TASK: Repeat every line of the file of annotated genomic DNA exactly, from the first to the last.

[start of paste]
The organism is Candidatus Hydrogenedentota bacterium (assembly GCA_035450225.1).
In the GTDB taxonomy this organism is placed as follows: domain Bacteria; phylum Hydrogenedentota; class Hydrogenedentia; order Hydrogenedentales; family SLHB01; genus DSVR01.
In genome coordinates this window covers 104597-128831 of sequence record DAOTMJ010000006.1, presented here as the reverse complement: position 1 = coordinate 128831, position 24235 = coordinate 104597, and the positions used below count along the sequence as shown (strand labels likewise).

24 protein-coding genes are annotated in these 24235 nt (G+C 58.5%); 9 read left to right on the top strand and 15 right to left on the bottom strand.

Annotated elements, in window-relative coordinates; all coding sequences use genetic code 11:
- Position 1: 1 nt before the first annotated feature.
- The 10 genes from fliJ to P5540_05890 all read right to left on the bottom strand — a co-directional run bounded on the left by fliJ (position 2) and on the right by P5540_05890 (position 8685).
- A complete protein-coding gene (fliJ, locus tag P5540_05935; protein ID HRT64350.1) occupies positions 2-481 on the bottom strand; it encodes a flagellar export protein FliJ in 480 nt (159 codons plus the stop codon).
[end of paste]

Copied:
The organism is Candidatus Hydrogenedentota bacterium (assembly GCA_035450225.1).
In the GTDB taxonomy this organism is placed as follows: domain Bacteria; phylum Hydrogenedentota; class Hydrogenedentia; order Hydrogenedentales; family SLHB01; genus DSVR01.
In genome coordinates this window covers 104597-128831 of sequence record DAOTMJ010000006.1, presented here as the reverse complement: position 1 = coordinate 128831, position 24235 = coordinate 104597, and the positions used below count along the sequence as shown (strand labels likewise).

24 protein-coding genes are annotated in these 24235 nt (G+C 58.5%); 9 read left to right on the top strand and 15 right to left on the bottom strand.

Annotated elements, in window-relative coordinates; all coding sequences use genetic code 11:
- Position 1: 1 nt before the first annotated feature.
- The 10 genes from fliJ to P5540_05890 all read right to left on the bottom strand — a co-directional run bounded on the left by fliJ (position 2) and on the right by P5540_05890 (position 8685).
- A complete protein-coding gene (fliJ, locus tag P5540_05935; protein ID HRT64350.1) occupies positions 2-481 on the bottom strand; it encodes a flagellar export protein FliJ in 480 nt (159 codons plus the stop codon).